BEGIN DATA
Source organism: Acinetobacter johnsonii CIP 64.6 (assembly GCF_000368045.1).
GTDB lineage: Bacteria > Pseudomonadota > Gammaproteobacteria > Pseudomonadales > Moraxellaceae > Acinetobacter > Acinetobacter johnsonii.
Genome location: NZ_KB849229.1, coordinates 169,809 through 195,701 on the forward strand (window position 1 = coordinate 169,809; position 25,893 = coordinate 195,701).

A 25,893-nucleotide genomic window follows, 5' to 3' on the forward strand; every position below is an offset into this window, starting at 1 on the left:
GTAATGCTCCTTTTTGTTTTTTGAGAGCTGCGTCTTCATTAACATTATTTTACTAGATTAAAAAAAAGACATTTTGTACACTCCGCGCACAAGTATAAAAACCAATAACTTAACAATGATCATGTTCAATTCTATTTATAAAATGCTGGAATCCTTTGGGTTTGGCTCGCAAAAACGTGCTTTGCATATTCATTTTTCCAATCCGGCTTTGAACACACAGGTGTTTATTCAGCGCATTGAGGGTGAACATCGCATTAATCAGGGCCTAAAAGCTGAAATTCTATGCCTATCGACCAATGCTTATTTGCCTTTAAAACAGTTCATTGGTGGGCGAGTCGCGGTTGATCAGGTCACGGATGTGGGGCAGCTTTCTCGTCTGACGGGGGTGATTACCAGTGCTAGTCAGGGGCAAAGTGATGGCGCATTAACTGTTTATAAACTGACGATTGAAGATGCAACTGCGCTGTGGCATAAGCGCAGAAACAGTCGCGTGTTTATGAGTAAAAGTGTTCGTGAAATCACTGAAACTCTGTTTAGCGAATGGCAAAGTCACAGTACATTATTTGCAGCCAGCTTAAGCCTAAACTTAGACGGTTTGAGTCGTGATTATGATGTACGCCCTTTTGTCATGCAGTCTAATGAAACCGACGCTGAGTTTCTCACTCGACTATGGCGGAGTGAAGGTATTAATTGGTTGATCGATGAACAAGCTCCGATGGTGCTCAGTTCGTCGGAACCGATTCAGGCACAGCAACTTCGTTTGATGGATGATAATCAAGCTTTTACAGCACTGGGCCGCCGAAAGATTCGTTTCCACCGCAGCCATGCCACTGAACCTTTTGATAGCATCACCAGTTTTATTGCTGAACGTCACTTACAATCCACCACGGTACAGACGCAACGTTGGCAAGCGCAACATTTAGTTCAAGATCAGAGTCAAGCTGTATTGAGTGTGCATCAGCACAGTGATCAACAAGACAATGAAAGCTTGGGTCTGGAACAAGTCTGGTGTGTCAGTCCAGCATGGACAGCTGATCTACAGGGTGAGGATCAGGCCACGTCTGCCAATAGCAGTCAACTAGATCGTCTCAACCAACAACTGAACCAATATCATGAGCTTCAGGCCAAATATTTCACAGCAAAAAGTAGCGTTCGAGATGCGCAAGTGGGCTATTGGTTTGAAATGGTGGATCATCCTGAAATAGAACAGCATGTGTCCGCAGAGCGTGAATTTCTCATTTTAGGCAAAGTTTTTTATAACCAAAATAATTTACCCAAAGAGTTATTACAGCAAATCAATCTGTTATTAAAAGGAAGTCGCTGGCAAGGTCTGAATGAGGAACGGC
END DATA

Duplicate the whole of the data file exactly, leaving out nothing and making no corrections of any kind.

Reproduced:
Source organism: Acinetobacter johnsonii CIP 64.6 (assembly GCF_000368045.1).
GTDB lineage: Bacteria > Pseudomonadota > Gammaproteobacteria > Pseudomonadales > Moraxellaceae > Acinetobacter > Acinetobacter johnsonii.
Genome location: NZ_KB849229.1, coordinates 169,809 through 195,701 on the forward strand (window position 1 = coordinate 169,809; position 25,893 = coordinate 195,701).

A 25,893-nucleotide genomic window follows, 5' to 3' on the forward strand; every position below is an offset into this window, starting at 1 on the left:
GTAATGCTCCTTTTTGTTTTTTGAGAGCTGCGTCTTCATTAACATTATTTTACTAGATTAAAAAAAAGACATTTTGTACACTCCGCGCACAAGTATAAAAACCAATAACTTAACAATGATCATGTTCAATTCTATTTATAAAATGCTGGAATCCTTTGGGTTTGGCTCGCAAAAACGTGCTTTGCATATTCATTTTTCCAATCCGGCTTTGAACACACAGGTGTTTATTCAGCGCATTGAGGGTGAACATCGCATTAATCAGGGCCTAAAAGCTGAAATTCTATGCCTATCGACCAATGCTTATTTGCCTTTAAAACAGTTCATTGGTGGGCGAGTCGCGGTTGATCAGGTCACGGATGTGGGGCAGCTTTCTCGTCTGACGGGGGTGATTACCAGTGCTAGTCAGGGGCAAAGTGATGGCGCATTAACTGTTTATAAACTGACGATTGAAGATGCAACTGCGCTGTGGCATAAGCGCAGAAACAGTCGCGTGTTTATGAGTAAAAGTGTTCGTGAAATCACTGAAACTCTGTTTAGCGAATGGCAAAGTCACAGTACATTATTTGCAGCCAGCTTAAGCCTAAACTTAGACGGTTTGAGTCGTGATTATGATGTACGCCCTTTTGTCATGCAGTCTAATGAAACCGACGCTGAGTTTCTCACTCGACTATGGCGGAGTGAAGGTATTAATTGGTTGATCGATGAACAAGCTCCGATGGTGCTCAGTTCGTCGGAACCGATTCAGGCACAGCAACTTCGTTTGATGGATGATAATCAAGCTTTTACAGCACTGGGCCGCCGAAAGATTCGTTTCCACCGCAGCCATGCCACTGAACCTTTTGATAGCATCACCAGTTTTATTGCTGAACGTCACTTACAATCCACCACGGTACAGACGCAACGTTGGCAAGCGCAACATTTAGTTCAAGATCAGAGTCAAGCTGTATTGAGTGTGCATCAGCACAGTGATCAACAAGACAATGAAAGCTTGGGTCTGGAACAAGTCTGGTGTGTCAGTCCAGCATGGACAGCTGATCTACAGGGTGAGGATCAGGCCACGTCTGCCAATAGCAGTCAACTAGATCGTCTCAACCAACAACTGAACCAATATCATGAGCTTCAGGCCAAATATTTCACAGCAAAAAGTAGCGTTCGAGATGCGCAAGTGGGCTATTGGTTTGAAATGGTGGATCATCCTGAAATAGAACAGCATGTGTCCGCAGAGCGTGAATTTCTCATTTTAGGCAAAGTTTTTTATAACCAAAATAATTTACCCAAAGAGTTATTACAGCAAATCAATCTGTTATTAAAAGGAAGTCGCTGGCAAGGTCTGAATGAGGAACGGC